Premature gloom?

John Fund’s “On the trail” column this morning is on the Social Security debate: “The personal ‘lockbox.'” The column begins by questioning the pessimism of conservatives who see President Bush’s plan going nowhere in the current environment. Fund’s proposal seems partly to substantiate that pessimism. He nevertheless counsels perseverance based on the popularity of “choice” in retirement options and advocates a variation of the personal account that plays on the “lockbox” theme.
Didn’t Al Gore’s use of the “lockbox” rhetoric make it a joke? This doesn’t seem to me like promising material, but Fund quotes personal accounts supporter Rep. Paul Ryan, who will be at the Claremont Institute’s Aspen summer policy retreat, as receptive to it.
UPDATE: Reader Mark Sternick writes:

I’m surprised that Republicans haven’t already made it a talking point that the debate about private accounts is all about the “lockbox.” Dems want the money now to satisfy public employees. It’s all public employee pork we’re arguing about and it’s private sector workers who are being hurt by it. Private accounts really do put the money in a “lockbox” and turning that phrase around against the Dems with an easily explained larger meaning is a good way to present the case to the voters. I mean, this is public sector/private sector class warfare. Let’s make the case for the private sector, which is being unfairly treated/cheated.
It was time, from the beginning for Republicans to make the lockbox argument their own except, this time, it’s true. Nothing better than to contrast a Republican “lockbox” with a Dem “lockbox” to educate the private sector public about the unfairness of what’s happening. Public employees and related gov’t. funded private groups, sorry to say, will always be adverse interest bloc.

Katherine Winterer writes:

I wish someone with your reach would MENTION the success of the public sector and the subject. They eschew all contributions to Social Security (illegal for real people) and contribute all to their private accounts. Generally, they’re able to retire on about three/quarters of their ending salaries! That certainly is a lot more than we get after being with IBM Corp for 32 years!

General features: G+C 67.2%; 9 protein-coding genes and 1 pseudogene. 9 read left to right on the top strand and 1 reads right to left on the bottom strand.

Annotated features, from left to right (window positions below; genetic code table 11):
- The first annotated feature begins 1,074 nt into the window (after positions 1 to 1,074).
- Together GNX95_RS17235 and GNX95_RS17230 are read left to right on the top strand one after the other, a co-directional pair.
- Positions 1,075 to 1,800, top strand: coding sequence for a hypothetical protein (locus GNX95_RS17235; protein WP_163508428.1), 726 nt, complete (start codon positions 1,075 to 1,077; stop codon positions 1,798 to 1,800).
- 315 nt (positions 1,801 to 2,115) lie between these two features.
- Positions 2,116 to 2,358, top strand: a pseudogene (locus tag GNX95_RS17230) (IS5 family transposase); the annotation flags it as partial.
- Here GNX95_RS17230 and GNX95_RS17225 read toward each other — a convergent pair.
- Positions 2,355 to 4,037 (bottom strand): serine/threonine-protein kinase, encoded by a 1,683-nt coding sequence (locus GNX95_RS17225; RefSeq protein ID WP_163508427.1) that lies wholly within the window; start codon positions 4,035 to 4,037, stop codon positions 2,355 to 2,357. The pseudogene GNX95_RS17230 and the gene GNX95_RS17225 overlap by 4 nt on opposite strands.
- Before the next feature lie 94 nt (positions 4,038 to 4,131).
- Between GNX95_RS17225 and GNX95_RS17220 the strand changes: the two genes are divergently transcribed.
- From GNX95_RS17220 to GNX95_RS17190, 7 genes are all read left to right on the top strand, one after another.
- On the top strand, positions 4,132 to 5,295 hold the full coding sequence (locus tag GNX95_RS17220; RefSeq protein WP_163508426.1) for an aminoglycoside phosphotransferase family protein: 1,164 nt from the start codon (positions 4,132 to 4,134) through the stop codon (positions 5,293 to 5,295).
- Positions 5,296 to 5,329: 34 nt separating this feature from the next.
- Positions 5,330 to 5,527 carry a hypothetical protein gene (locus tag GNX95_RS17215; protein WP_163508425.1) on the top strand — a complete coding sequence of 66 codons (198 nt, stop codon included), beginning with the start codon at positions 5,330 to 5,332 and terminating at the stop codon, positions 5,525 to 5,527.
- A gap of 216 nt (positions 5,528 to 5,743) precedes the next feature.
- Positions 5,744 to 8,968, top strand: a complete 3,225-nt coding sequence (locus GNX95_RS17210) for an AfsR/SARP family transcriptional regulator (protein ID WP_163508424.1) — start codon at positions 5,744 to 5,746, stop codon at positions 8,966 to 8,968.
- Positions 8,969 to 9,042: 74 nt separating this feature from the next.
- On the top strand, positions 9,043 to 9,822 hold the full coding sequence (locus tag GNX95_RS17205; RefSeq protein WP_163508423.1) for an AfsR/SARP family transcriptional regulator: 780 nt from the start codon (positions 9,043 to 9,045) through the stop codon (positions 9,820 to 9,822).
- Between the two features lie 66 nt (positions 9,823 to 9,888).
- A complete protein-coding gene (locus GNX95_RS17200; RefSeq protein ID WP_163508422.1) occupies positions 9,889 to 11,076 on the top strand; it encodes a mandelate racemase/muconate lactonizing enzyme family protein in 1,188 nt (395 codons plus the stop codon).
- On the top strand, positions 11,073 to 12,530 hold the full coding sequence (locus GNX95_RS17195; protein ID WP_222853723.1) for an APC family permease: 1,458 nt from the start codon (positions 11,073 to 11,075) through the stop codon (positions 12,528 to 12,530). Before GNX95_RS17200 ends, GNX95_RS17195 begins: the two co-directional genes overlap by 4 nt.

Now the NEA is screaching in an advert about how the awful President wants to ‘privatize’ our social security. Teachers can get social security if they work in private industry after retiring; that should be forbidden.

Citing this Fox News report, Alex Makowski writes:

It appears that Bill Clinton may share John’s [I think he’s referring to our John Hinderaker rather than to the linked column by John Fund] perspective that Bush’s approach to social security reform isn’t so risky. Once a true debate on reform is joined, it’s hard to see how the Republicans could risk, for example, losing control of the House or Senate over the issue.

Robert John writes:

Its not true that Federal employees don’t contribute to the SS system. That system was the CSRS system which ended in 1986. The current retirement system “FERS” consists of social security contributions and voluntary contributions to the Federal Thrift savings plan.

Richard Faber writes:

As a teacher of 32 years in public schools in New Jersey, I can tell you that Ms. Winterer doesn’t have all the facts. Her comment appears to paint all teachers as not paying into SS. That is NOT true in NJ. I have paid SS tax on my teacher’s salary every year I taught. (I also pay into a private 401 account since I don’t have much hope of SS being there when I’m old enough to collect!) It may be true that some teachers retire at 3/4 salary but they have to teach for more than 35 years to do so.

Gary Watts writes:

“They [the public sector] eschew all contributions to Social Security (illegal for real people).”
Actually, only the public sector in the following states “eschew.” [Some big states, though — about 1/3 of the public ed workforce according to the NEA website.]


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